By ROBERT DIGITALE
The folks at Santa Rosa Junior College Theatre Arts likely knew they had another hit with “Mary Poppins” when the audience started applauding in the middle of a dance number.
This happened not once but twice at the musical’s Friday premiere as the packed house spontaneously expressed its delight: Once for the cast’s high-energy steps and once for the clever movement of fantastical characters covering the stage.
Such spectacles – plus, the chance to see a certain umbrella-toting nanny flying above it all – captivated the crowd but remained merely the icing on the cake, or the spoonful of sugar, for the feast that was served up to expectant theatergoers. Once more SRJC has shown it can combine all the right ingredients for a great night of musical theater.
The proper mix certainly included the leading lady, Alanna Weatherby. Suffice to say she is practically perfect as Mary Poppins. At the opening she displayed an amazing voice and a sure comedic timing, a helpful gift when playing a character who keeps almost everyone else perpetually off balance.
Weatherby on Friday won a rousing ovation from the audience, as did Noah Sternhill as Bert. He naturally embodied the easygoing jack-of-all-trades and co-conspirator for the adventures of Mary and the Banks children. And the young man certainly held his own in the singing and dancing department.
The musical, by Disney and Cameron Mackintosh, is based upon both the 1964 film with Julie Andrews and the stories by P.L. Travers. It remains a tale of two unruly children, Jane and Michael Banks, and their preoccupied parents. Enter Mary Poppins, and the family is sure to never be the same.
Those who grew up solely on the movie will be regularly readjusting as both the recognizable and the strange appear. Some of the film’s songs remain (“Chim Chim Cher-ee,” “Feed the Birds,” and that “Supercali…” mouthful). But some numbers appear at different points in the tale, with different verses, and a number of new songs have been added. Moreover, just when the plot seems familiar, along comes an unexpected twist. My advice: Accept that you are watching a new story and let it surprise you.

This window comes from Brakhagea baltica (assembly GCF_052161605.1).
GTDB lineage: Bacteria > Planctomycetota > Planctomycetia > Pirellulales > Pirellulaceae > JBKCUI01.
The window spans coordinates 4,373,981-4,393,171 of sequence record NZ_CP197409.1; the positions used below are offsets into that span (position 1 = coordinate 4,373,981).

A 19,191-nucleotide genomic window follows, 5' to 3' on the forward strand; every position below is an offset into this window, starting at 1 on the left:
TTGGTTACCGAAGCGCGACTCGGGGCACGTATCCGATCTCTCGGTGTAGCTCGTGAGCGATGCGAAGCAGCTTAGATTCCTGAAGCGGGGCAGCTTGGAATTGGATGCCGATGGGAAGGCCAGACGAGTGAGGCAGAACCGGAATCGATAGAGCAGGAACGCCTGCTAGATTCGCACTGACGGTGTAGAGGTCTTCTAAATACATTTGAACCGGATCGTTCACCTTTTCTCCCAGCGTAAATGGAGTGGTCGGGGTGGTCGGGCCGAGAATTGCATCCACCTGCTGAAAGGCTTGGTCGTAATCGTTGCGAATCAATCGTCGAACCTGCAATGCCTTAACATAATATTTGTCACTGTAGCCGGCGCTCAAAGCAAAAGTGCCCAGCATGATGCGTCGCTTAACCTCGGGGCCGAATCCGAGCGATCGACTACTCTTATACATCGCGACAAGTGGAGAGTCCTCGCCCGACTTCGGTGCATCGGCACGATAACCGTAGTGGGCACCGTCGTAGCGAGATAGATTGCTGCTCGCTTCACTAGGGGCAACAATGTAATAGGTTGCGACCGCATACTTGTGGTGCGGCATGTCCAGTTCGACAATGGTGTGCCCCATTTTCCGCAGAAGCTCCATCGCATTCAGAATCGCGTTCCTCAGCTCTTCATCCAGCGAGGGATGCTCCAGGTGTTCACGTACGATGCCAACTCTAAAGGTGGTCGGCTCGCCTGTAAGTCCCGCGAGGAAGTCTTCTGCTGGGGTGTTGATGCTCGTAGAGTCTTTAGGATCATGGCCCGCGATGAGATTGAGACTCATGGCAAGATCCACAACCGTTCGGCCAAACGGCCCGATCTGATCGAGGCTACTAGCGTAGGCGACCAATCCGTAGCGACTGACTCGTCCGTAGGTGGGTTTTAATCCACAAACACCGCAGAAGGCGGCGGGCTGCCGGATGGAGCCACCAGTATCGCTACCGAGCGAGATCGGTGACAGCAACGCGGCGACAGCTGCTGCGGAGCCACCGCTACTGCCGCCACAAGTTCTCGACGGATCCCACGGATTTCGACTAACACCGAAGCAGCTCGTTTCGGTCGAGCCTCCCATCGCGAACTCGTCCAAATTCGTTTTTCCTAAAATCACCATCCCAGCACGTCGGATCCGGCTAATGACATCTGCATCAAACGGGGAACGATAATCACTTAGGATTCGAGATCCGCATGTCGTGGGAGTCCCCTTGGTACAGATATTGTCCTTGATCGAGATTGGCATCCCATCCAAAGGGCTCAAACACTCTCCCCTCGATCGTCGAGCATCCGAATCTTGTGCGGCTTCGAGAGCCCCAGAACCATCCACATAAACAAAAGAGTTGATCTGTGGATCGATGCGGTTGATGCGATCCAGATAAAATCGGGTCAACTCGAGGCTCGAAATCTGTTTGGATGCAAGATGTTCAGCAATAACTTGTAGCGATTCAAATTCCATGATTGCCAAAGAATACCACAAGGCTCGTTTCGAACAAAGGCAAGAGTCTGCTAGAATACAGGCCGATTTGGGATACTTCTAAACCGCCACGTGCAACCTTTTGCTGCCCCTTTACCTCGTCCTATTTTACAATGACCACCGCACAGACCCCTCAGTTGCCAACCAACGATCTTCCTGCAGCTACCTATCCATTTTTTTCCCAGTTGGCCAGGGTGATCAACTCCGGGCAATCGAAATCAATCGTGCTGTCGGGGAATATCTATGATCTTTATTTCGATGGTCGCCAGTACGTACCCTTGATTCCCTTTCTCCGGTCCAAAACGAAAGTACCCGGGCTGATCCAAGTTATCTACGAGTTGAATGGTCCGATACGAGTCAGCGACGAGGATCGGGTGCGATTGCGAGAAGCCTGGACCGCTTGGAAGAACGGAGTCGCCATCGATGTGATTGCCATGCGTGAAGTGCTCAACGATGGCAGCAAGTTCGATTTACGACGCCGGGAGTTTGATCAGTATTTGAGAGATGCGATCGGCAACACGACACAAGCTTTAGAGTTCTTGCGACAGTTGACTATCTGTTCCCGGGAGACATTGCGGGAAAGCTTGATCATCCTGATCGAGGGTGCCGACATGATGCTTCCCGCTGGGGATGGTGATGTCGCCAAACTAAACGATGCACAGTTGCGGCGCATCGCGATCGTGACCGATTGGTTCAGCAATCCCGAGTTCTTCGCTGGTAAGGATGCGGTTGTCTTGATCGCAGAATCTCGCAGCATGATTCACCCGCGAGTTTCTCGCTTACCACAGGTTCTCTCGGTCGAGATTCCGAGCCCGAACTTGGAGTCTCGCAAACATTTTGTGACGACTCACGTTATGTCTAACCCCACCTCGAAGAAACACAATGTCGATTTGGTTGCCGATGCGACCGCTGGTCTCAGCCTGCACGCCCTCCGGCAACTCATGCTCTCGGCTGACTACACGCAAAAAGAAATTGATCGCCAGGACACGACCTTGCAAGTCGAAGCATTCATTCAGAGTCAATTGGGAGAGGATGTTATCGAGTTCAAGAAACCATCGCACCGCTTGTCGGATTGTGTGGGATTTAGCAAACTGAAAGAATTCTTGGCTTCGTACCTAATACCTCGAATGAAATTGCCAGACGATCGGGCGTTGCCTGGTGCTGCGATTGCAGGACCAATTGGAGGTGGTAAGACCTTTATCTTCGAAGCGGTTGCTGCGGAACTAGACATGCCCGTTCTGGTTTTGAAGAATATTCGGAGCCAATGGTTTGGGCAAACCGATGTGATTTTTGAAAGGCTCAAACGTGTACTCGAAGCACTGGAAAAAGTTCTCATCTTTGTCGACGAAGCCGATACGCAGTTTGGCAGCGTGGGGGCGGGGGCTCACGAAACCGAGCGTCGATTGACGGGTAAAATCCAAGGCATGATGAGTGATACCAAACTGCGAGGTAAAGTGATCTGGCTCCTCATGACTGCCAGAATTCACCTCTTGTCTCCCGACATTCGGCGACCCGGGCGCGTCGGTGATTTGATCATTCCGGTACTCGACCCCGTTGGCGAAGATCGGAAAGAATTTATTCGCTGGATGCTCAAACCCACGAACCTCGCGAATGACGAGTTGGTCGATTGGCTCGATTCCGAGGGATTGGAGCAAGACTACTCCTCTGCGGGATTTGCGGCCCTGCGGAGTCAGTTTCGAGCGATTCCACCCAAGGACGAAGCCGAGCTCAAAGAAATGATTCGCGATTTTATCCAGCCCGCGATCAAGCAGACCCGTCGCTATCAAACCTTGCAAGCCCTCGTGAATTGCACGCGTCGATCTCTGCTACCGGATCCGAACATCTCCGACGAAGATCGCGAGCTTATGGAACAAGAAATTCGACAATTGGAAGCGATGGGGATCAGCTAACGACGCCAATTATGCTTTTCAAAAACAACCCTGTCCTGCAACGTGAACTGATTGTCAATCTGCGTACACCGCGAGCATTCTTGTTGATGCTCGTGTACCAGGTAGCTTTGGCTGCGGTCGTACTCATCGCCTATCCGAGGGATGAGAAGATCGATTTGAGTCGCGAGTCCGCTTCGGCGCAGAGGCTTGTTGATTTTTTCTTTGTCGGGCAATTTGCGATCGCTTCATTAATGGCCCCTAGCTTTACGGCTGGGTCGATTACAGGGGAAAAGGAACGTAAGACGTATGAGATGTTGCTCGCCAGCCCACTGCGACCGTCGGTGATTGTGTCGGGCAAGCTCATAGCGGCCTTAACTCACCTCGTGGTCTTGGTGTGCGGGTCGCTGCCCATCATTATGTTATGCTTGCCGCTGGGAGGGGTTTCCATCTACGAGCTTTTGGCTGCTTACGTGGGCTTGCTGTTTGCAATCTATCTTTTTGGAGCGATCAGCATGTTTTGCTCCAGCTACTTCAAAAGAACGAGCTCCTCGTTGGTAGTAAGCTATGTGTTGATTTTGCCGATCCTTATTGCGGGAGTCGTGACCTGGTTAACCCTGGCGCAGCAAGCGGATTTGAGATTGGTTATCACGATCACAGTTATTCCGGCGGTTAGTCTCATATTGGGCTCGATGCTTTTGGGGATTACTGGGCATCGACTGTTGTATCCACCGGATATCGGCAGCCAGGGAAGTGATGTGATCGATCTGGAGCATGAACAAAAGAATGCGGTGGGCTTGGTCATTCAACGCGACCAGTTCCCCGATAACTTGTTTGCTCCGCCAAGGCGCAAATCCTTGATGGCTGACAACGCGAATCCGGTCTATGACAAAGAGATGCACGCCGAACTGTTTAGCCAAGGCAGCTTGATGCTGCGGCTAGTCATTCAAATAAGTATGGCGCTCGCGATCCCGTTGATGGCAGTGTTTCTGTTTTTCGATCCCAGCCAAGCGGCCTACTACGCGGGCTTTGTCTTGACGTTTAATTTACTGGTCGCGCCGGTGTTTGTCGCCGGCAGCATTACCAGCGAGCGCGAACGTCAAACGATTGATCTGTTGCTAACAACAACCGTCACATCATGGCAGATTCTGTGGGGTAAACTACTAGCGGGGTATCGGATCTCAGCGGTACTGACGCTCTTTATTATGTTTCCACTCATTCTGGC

Under the direction of Laura Downing-Lee, the supporting cast adds plenty of magic. Stirring were the voices of Katie Wigglesworth as Winifred Banks, Stacy Rutz as the Bird Woman and Victoria Hill as the “Holy Terror,” aka Miss Andrew. Alysah Hruby and Freyja Kremer shone in their roles Friday as Jane and Michael Banks (they alternate the parts with Madigan Love and Annelise Ethington respectively.) And Heston Scott as George Banks handled well the challenges of portraying a demanding, distant father whose world is about to turn upside down.
The three-dozen cast members repeatedly filled the stage as the children’s adventures with Mary and Bert inevitably led to song and dance. The members added a host of bright embellishments by their acting, singing and dancing. A special treat was the dance solo by Joseph Favolora as Neleus.
Scenic designer Peter Crompton’s set and backdrops once more were a delight to the eye. At times we seemed to be looking inside a furnished dollhouse that could open up to reveal a parlor, a nursery or a kitchen. Pull those pieces back and the stage effortlessly transforms into a street, a park, a bank or the rooftops of London.
And the orchestra, under the direction of Janis Dunson Wilson, provided a measured energy to underpin the musical extravaganza.
In short, it’s a lot of fun.
That shouldn’t surprise anyone who’s been paying attention to the ongoing theatrics at Burbank Auditorium. Each fall for the last four years, the college has produced a quality musical, including “My Fair Lady,” “Beauty and the Beast,” “Les Misérables” and last year’s knockout “Phantom of the Opera.”
Now it can add “Mary Poppins” to that list.
The good news is there are still nine performances remaining between this Friday after Thanksgiving and Dec. 6. That includes four matinees and five evening shows. For tickets, click here.